Tuesday, April 23, 2024

Rupert Neve, the Wizard of Wimberley 1927-2021

From Ghost Notes (TCU Press) 2020

WIMBERLEY — Nobody ends up here by mistake. This quaint Hill Country town 40 miles southwest of Austin is not on the way to anywhere else, but a destination. And home to about 3,900.

The unlikeliest of those residents is Rupert Neve, the British recording icon who first came to Wimberley in 1980 to visit a friend and finally moved from England to this “lovely part of the world” in 1994.

Neve is the father of the recording console, that behemoth board that dominates studio control rooms like a slanted dinner table with knobs and faders. Cherished by analog apostles, his boards from the ’60s and ’70s sell today for up to five times what they originally cost.

The Neve name got a boost in 2013 with Sound City, a documentary by Dave Grohl of the Foo Fighters that debuted at South by Southwest. Bought new in 1972 for $75,000, Sound City’s Neve board captured such landmark recordings as Why Can’t We Be Friends by War, Damn the Torpedoes by Tom Petty and the Heartbreakers, Rumours by Fleetwood Mac,” Pinkerton by Weezer and the self-titled debut from Rage Against the Machine. Each completely different, having only a Neve 8028 in common. “Rupert Neve is a genius,” Grohl stated in Sound City, a love letter to the old-fashioned record-making process, before such software as Pro Tools puts the means for production in the hands of anyone with a laptop.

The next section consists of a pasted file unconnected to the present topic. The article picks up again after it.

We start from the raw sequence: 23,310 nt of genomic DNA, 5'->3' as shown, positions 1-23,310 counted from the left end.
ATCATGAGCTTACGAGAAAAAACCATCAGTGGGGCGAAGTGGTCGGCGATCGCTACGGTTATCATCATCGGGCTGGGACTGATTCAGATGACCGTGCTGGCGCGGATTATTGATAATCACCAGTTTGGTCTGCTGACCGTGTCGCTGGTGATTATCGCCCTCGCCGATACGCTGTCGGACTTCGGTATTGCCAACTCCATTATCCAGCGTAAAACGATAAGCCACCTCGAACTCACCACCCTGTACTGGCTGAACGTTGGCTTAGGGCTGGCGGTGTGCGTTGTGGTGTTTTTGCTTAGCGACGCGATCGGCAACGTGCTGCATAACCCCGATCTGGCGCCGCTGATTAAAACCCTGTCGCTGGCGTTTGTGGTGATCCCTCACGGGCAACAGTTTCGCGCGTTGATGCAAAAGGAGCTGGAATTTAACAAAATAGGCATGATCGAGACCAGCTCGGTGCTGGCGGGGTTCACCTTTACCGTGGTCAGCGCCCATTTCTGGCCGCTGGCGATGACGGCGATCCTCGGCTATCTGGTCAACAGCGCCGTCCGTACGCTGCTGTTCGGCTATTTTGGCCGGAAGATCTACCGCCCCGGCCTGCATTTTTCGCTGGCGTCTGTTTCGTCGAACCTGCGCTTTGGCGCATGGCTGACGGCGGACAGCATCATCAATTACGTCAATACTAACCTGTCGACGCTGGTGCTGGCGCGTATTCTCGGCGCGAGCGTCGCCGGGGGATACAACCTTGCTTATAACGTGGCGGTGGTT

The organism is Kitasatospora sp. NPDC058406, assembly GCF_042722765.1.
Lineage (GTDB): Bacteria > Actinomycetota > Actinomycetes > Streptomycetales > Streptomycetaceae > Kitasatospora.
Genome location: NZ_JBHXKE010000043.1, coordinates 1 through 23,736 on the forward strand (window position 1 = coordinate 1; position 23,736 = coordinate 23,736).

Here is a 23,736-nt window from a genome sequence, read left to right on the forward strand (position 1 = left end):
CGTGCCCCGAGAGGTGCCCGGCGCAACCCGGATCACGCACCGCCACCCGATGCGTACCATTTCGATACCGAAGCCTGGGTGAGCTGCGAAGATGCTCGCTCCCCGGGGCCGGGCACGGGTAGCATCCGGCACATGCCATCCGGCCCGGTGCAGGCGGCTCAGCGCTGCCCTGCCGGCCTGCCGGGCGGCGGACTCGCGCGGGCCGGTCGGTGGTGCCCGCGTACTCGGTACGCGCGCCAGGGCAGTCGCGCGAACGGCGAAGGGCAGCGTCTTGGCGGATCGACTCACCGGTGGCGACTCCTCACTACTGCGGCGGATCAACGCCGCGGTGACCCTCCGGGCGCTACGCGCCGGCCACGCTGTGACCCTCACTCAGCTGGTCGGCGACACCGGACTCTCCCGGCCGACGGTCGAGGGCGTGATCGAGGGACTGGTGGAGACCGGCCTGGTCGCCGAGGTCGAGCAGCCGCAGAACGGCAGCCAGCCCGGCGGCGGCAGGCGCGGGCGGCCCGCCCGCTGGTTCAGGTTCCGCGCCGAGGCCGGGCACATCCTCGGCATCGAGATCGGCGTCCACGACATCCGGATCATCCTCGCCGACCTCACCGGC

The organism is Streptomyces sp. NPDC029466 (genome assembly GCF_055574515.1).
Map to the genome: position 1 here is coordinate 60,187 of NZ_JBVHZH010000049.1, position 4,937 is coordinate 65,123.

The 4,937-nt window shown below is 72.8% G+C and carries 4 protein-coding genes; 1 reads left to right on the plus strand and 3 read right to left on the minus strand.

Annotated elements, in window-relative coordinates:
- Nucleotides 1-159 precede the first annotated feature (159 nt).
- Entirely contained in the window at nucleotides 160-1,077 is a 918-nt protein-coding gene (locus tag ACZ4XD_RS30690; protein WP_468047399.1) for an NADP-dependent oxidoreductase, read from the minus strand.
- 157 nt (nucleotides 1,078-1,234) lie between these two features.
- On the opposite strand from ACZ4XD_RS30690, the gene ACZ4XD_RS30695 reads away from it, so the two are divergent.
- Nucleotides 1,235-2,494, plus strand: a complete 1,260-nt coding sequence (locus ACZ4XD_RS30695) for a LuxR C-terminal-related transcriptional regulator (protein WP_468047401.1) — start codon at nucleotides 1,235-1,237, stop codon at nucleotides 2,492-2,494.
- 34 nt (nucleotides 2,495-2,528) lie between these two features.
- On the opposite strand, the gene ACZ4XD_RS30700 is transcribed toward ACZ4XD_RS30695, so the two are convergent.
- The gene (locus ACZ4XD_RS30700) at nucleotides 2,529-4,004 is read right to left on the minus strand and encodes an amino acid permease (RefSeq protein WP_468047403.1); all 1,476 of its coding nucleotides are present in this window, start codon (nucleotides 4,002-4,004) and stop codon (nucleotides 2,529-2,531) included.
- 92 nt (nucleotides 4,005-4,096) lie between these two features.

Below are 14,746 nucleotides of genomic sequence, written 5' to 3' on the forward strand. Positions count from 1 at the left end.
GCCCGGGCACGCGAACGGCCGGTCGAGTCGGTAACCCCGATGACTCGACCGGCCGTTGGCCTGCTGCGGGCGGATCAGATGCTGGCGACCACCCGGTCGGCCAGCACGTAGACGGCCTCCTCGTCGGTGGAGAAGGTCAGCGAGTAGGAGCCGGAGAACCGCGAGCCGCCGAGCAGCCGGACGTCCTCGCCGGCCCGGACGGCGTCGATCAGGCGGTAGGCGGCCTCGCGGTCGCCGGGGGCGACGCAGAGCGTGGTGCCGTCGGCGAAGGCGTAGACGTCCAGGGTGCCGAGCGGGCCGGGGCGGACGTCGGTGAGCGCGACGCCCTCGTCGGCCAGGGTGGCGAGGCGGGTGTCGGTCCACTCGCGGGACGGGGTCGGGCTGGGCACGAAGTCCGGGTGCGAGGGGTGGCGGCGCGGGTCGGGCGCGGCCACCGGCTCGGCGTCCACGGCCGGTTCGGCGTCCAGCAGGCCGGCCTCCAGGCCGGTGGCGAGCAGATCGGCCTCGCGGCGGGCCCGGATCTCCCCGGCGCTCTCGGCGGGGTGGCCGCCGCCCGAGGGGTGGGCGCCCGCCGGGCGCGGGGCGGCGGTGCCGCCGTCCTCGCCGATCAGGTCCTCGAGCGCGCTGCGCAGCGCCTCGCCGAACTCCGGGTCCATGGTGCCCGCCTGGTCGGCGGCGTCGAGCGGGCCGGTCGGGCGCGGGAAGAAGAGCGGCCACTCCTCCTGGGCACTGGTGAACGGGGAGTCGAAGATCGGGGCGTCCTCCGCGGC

Rupert, which he prefers to “Mr. Neve,” turned 94 on July 31. The photo above is the 90th birthday celebration from the shop in Wimberley where he worked about three days a week until his death Friday. His focus, when I last visited him in 2013, was on his latest analog console the 5088, which was a late-career smash hit.

But to most of the music world he’s best known for his work 50 years ago. “He designed the audio apparatus for the British Invasion!” declared Billy Crockett, whose Wimberley recording oasis Blue Rock recently installed a 5088, with Neve as a hands-on consultant.

In 1961, Neve built two consoles for London’s Recorded Sound Ltd. — one for the studio and the other to record remotes for the highly influential Radio Luxembourg. He designed a transistor-based mixing console with an equalizer in 1964 for Phillips Recording Ltd., another hot London studio in that time of Beatlemania.